Article Quick Information
|Title:||2004: Year in Review Part 1|
|Category:||End of year review|
|Published:||Fri, 31 Dec 2004|
2004 has proven to be, if nothing else, an exciting year for UK anime fans. We have sampled the highs of an increased number DVD releases (mostly courtesy of ADV and MVM) and the lows of acclaimed (and popular) anime series being regularly snubbed by British TV channels (probably in favour of yet another reality TV show).
Anime (in the UK) in 2004, while undoubtedly a small niche of interest for most in this country, has subtly begun to seeping into the British mainstream conscience. No one can argue with increased DVD sales and releases, a new (and mostly dedicated) anime magazine in NEO and the largest UK anime convention attendance (at AmeCon 2004) for a long time. This has been a year of slow but sure progress, spent building the foundations for the further success of anime in UK.
Our favourite 'sleeper' DVD release of 2004
Kino's Journey (released Autumn 2004 by ADV)
In terms of intellectually challenging, emotionally draining and highly philosophical anime- Kino's Journey has to be considered as amongst the best of '04. Released by ADV UK in late Autumn to little fanfare, this under valued series completely blew me away with its strange cast of a gender-bending protagonist and her talking (not to mention rather intelligent!) motorcycle. Kino's Journey is clever, emotionally draining and oft-surreal- the perfect tonic for a jaded anime fan looking for something a little different.
Apparently ADV UK had trouble selling this series' to the UK high-street shops, presumably because the DVD covers don't feature big breasted females wielding bazooka cannons.
- Azumanga Daioh
Bizarrely funny high school comedy.
Our biggest 'stinker' DVD release of 2004
Final Fantasy Unlimited (release Spring 2004 by ADV)
For a franchise so well respected in gaming circles, Final Fantasy sure does produce some underwhelming movie and TV spin-offs.
Really, FF Unlimited should have worked- backed by a large pile of money, produced by anime studio GONZO (famous for anime like Hellsing and Last Exile), directed by Mahiro Maeda (who is a proven director with the likes of fantastic Gankutsuou to his name) and supported by legions of devoted fans. But the fans, I suppose, is really where this series trips up- in attempting to please all, FF Unlimited comes off as an overly simplistic, watered down anime series that would rather pander to devoted fans than take a risk and try to do something new (or more importantly, challenging) with the franchise.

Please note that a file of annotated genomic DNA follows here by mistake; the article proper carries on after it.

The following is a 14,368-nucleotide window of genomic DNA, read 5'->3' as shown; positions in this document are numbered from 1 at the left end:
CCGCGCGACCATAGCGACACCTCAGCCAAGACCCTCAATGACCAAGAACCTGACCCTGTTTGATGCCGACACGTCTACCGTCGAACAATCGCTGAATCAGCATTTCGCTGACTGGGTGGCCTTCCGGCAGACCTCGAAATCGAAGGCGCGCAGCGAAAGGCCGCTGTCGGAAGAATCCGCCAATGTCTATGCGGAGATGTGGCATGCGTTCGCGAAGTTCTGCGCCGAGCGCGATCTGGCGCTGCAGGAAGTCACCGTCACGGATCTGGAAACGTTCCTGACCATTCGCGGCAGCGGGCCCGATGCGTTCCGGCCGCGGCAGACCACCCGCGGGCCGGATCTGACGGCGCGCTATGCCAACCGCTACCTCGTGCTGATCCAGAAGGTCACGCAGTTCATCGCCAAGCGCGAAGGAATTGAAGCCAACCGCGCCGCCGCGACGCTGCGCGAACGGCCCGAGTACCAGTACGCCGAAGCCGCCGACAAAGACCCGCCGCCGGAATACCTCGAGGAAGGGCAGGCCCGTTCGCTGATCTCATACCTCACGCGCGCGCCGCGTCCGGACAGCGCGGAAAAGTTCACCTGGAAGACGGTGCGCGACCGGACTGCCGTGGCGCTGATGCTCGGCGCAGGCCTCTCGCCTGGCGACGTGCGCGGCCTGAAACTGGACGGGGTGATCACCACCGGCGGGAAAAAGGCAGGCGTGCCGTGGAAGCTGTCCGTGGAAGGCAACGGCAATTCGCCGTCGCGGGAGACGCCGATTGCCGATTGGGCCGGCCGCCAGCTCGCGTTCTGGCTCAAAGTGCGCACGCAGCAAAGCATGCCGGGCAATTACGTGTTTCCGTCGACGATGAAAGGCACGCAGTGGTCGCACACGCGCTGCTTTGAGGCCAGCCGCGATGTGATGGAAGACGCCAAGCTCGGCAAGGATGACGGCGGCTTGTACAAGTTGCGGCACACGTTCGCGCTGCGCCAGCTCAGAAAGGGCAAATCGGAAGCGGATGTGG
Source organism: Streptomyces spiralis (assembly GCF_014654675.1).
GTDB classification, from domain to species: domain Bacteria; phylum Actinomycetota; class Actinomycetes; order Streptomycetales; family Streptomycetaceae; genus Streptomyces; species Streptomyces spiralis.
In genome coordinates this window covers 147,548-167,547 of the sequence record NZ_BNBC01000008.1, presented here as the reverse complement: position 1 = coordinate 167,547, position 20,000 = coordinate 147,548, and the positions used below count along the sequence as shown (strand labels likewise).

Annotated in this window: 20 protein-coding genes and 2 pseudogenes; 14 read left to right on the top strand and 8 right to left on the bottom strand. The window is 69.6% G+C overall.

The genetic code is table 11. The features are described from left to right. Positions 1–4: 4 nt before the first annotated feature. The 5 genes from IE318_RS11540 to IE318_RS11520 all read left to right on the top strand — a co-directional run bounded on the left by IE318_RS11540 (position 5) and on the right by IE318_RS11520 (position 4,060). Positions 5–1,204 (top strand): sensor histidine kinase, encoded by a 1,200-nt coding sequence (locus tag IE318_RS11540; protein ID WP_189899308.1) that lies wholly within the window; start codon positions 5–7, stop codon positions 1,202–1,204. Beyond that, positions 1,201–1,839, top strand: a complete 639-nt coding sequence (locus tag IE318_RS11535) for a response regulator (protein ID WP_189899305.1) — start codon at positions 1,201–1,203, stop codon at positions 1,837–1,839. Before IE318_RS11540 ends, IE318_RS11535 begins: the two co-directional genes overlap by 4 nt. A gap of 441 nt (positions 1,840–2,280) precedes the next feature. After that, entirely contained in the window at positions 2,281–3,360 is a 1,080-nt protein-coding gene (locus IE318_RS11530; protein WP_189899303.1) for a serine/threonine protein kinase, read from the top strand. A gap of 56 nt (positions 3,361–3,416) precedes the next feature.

We wait with baited breath to see if the Final Fantasy name can redeem itself with the beautiful looking and much hyped FFVII: Advent Children.
- Najica Blitz Tactics
Unless you love your panty fan-service, why bother?
Our favourite DVD release of 2004
Fruits Basket (release Summer 2004 by MVM)
From the moment I caught a glimpse of the pretty artwork and cute-for-the-sake-of-it premise, I had Fruits Basket pegged down as a series I just wouldn't enjoy. But from the first episode onwards, I was completely in awe of this magnificent series.
Please don't let yourself be put off by the cute character designs and iffy premise, Fruits Basket is far from a trivial high school drama. Despite all the characters looking relatively young, their growing and constantly developing personalities pack a strong emotional punch.
Fruits Basket perfectly balances some great humour with dramatic situations and tragic, gritty personalities, making for a story that allows you to completely get to grips with the various larger-than-life personalities and to understand their (hidden) pain when certain situations arise.
- Serial Experiments Lain
Mind bending science fiction at its best.
Type the characters you see in the picture above.